The XX Factor

Did Anita Hill Teach Michele Bachmann’s Law Class?

Michele Bachmann and Anita Hill overlapped at the same law school, the former as student, the latter as instructor

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A New York Times piece on Michele Bachmann’s time at the now-defunct O.W. Coburn School of Law at Oral Roberts University raises an interesting possibility: Anita Hill may have been one of Bachmann’s law professors. This strange juxtaposition has been previously mentioned in a handful of other stories but, as far as I can tell, never sourced to anything solid. Bachmann and Hill haven’t confirmed this fascinating tidbit (ahem, someone should ask Hill now that she’s on book tour); instead, the revelation comes from Bachmann’s son Lucas, who told the Times he “believed that Ms. Hill had been one of his mother’s professors.”

O.W. Coburn was an unusual law school, one that emphasized the Biblical origins of the law in a deeply conservative context. It was founded in 1979 as part of a university that placed a “particular emphasis” on speaking in tongues, and law school students had to dress modestly, attend chapel twice a week, and sign a pledge to follow Jesus Christ. According to the Times story, it was at Coburn that Bachmann was exposed to notions now prevalent among Constitutional conservatives, including the idea that the separation of church and state is – as Bachmann herself has put it – a “myth.” There is also the idea that “the Constitution is akin to a biblical covenant, binding on future generations” as the Times puts it.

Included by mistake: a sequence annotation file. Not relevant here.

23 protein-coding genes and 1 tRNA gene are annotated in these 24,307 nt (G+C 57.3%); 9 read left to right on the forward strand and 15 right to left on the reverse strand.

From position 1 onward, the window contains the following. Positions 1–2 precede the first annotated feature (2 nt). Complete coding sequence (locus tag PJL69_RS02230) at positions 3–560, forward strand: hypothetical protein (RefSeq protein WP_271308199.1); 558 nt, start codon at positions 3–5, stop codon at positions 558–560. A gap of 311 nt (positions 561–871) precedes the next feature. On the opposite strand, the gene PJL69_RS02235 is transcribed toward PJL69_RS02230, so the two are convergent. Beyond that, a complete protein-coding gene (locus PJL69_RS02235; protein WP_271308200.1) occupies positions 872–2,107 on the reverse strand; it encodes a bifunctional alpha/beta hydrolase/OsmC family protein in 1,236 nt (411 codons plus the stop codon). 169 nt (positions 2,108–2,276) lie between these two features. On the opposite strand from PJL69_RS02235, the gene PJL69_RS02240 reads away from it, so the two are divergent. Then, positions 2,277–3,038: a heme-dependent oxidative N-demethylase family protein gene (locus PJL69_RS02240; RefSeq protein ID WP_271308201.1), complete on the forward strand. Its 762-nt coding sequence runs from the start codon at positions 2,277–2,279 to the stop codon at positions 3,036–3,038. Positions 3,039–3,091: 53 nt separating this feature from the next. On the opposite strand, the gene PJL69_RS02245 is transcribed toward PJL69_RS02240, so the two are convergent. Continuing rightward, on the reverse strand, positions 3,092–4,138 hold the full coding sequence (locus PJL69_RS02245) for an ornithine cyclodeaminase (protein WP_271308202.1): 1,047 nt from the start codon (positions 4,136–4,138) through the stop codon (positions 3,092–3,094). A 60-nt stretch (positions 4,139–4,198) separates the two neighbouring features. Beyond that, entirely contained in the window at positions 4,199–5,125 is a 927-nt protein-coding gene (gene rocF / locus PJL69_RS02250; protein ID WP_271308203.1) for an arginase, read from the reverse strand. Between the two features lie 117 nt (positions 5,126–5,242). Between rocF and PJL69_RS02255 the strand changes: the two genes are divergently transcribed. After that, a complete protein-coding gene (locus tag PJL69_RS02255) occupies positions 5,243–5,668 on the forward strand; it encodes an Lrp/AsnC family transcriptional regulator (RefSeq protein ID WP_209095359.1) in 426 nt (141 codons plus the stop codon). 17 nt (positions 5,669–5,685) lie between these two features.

Bachmann’s time at Coburn from 1979 to 1986 (she took time off when she and Marcus were starting a family) precisely tracks the short lifespan of the school, which was utlimately folded into what is now Regent University. Toward the end of Coburn’s existence, the school brought in Hill in the wake of concerns that the faculty was largely made up of white men. In the 1998 book Speaking Truth to Power, Hill writes that took the job at Coburn in the early ‘80s in great part to get away from the sexual harassment of her boss, future Supreme Court Justice Clarence Thomas.

In her book, Hill describes Coburn law school as a small, conservative, and sometimes difficult environment, where certain students questioned her credentials and resented her authority, presumably because of her race and gender. She also says the school accepted some “marginal” students. She does not mention Bachmann. But how amazing to consider that the woman who inspired feminists by testifying about sexual harassment at Thomas’ Supreme Court confirmation may have once taught the presidential candidate who has spoken about the importance of wives being “submissive” to their husbands.